See the list of operations that are insufficient in the incorporated Article 7 of the Rules of Origin Protocol. Read more also here
Here are some of the highlights, businesses need to think about:
Product Specific Rules (PSR) or list rules
The list rules specify what type of working or processing is required to be carried out on non-originating materials in order for the product to obtain originating status. The more commonly used and known list rules are a change in tariff classification e.g. change of tariff heading (CTH), change of tariff sub-heading (CTSH) etc., value-added of non-originating materials or specific processing that must be undertaken.
Note: In the UK-Canada FTA, the name and description of the list rules are different to those in other UK free trade agreements.
The provisions of tolerance rules allow the departure from sufficient production conditions set out in the list rules. It means that tolerance rules provide a certain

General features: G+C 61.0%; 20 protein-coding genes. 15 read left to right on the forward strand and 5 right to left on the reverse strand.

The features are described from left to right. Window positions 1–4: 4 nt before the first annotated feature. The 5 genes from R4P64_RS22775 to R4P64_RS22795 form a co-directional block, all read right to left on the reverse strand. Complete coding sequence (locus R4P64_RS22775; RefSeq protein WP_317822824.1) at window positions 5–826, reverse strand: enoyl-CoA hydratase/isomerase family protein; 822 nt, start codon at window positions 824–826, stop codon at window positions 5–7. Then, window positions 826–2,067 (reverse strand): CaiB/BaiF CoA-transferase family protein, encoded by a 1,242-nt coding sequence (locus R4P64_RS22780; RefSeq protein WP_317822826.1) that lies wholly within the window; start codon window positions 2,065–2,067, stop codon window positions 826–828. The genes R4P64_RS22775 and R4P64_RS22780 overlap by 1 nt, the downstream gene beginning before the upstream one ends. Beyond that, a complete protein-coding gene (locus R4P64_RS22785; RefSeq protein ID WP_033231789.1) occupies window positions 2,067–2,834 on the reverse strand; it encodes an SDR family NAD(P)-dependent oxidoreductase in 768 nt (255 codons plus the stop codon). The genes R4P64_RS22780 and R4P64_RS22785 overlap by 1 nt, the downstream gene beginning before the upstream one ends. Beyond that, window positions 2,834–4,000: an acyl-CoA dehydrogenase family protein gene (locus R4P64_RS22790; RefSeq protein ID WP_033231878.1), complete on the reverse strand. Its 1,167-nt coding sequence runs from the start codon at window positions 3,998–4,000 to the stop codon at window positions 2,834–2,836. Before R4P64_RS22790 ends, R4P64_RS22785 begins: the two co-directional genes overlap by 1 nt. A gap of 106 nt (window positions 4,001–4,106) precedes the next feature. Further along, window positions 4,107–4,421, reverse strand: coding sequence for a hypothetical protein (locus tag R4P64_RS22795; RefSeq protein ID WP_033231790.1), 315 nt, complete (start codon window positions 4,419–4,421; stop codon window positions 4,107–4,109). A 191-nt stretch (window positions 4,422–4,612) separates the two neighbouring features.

level of relaxation by allowing a certain percentage (a small amount) of non-originating materials to be incorporated in the production process without affecting the origin of the final product. The Agreement has both a general tolerance rule and specific tolerance rules for textiles and clothing.
Bilateral cumulation is a system, where products/materials originating in the UK can be considered as materials originating in Canada if they are further processed in UK or incorporated into the product obtained there. Likewise, products/ materials originating in Canada may be considered as materials originating in the UK if they are further processed or incorporated into the product obtained there.
Access Rules of Origin Hub
Learn much more about the Rules of Origin in our exclusive Explainer Hub:
Download Product Specific Rules of Origin under UK-Canada FTA
Businesses need to analyse these against their products to ensure they can benefit from the rules of origin under the agreement (P).
About Customs Manager Ltd.
Working with us means having a Customs Advisor, Global Trade Expert and Export Controls Consultant, on speed-dial. If you are looking for a customs consultant UK and EU, let us help you trade effectively, efficiently and, of course, compliantly, wherever you want to go in the world.
Need to stay up-to-date with changing customs and global trade rules? We monitor legislation so our clients don't have to. Learn about all changes in our fresh expert blog, join exclusive briefings and ask any questions 24/7 through to the VIP hotline. Or sign up to our no-charge, insightful newsletter.